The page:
Wednesday, March 5, 2008

Meta-blogging.

It's all the craze these days. Meta-blogging and meta-fiction and all other things meta. For the few who may not have heard of it, it is a kind of writing or activity that self-consciously addresses the act itself. Sounds deep, huh? Overused as it is, deep is no longer a word that can be used to describe it.

This once, I'm not going to let it bother me. The path I tread on may oft used, but the journey I make is my own. Or so I want to believe. The way I see it, (and the way many before me have seen it,) people write either because they like to write, or they want their works to be read. More often than not, it's a mixture of both. People may also like the very act of writing, or maybe they like to see their own ideas written down, crystallized in an imperishable form.

(Hmm. Writing about meta-writing would be the third level then. Already I feel cooler.)

Reality is probably absolute, but ever so often, what is forgotten is lost. As if it had never taken place. When we go after things as ephemeral as thoughts, it becomes increasingly harder to define what 'real' is. So, maybe we write so that we remember, so that our future selves do not forget so easily. For one thing, such exercises just might help us stop ourselves from running around in circles, swimming in that same fishbowl, year after year. For another, it might act as a frame of reference, as the Constant. So little seems grounded in our present, so little seems absolute and imperishable that often we have no choice but to look to the past for something more definitive. What is better, I say, than to have your past thoughts etched in virtual memory? What is better than having your future selves come back and exclaim, "Yes! This is how I felt once. These truly were my thoughts."

It is scary, how we live so vicariously through our past. That somehow, things which happened years ago seem more real and more important than that which is happening right now. That somehow, I am more comfortable lamenting Gone are the halcyon days of my youth, when the halcyon days of my life as a young adult might just be passing me by. That somehow, a memory is less sweet if it isn't properly remembered.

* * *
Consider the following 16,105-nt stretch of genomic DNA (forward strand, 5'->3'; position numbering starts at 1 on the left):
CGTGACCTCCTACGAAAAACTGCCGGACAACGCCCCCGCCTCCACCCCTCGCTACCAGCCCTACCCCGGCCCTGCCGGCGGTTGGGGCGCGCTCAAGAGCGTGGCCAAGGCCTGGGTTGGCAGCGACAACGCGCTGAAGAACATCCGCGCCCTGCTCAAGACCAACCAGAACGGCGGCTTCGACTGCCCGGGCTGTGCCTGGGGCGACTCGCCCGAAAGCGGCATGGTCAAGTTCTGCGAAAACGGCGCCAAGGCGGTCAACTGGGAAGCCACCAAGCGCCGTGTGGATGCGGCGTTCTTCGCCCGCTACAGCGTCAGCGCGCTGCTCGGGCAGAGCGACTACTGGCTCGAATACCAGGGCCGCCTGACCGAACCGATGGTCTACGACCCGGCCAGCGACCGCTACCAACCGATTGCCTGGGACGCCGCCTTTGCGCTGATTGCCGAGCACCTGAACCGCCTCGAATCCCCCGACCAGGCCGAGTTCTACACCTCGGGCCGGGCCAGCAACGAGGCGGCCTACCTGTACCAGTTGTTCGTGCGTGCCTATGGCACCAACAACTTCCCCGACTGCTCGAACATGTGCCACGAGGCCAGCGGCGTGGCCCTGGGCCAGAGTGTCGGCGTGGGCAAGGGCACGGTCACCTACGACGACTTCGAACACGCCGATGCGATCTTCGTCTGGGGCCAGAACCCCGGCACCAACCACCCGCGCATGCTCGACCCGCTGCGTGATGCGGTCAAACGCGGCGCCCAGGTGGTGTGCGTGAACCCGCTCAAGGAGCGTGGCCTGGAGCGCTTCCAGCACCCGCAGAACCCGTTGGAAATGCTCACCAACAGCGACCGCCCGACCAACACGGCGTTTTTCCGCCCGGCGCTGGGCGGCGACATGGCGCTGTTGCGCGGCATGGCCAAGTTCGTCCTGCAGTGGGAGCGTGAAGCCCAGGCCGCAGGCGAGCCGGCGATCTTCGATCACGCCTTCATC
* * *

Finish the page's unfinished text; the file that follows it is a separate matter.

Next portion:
It's like taking pictures on a trip. We get so busy trying to capture the world in all its glory that some times we forget to actually enjoy it. We get so busy trying to smile at cameras that we forget to laugh and have a truly good time. Yet somehow, I cannot help but feel a sense of loss when I am unable to properly remember (and somehow quantify) how much fun I had at some point in the past. And then be disgusted with myself for feeling so.

I don't know if you noticed, but I stopped taking refuge in collective pronouns at some point.

It is an injustice though, to think of blogging merely as writing. (I mean no slight on writing by using the word 'merely'.) Blogging is considered by many as an expression, an artform, as social dialogue, blogs acting as windows into people's souls.

Tsk tsk. Never judge anyone by their blog. Blogs aren't spontaneous thoughts, they are well rehearsed and often revised. People are often frank and forthright in their opinions not just because it is right, but because then they can get away with not being frank or completely honest when it suits them. Blogs showcase a very select subset of the author's attributes. That in itself would be fine, no one thing can tell you everything about someone, but here... it is the author who does the selection. Blog readers are informed very much on a need-to-know basis.

Of course, you could choose to build your own picture about the person behind the writing by using only those things which were let slip without notice. Perhaps the picture you form is a little truer. The clever author, though, would allows things to slip out. As if by accident. If you have a blog, you know that much of what I say is true. You've done the same things at some point or the other. I know I have.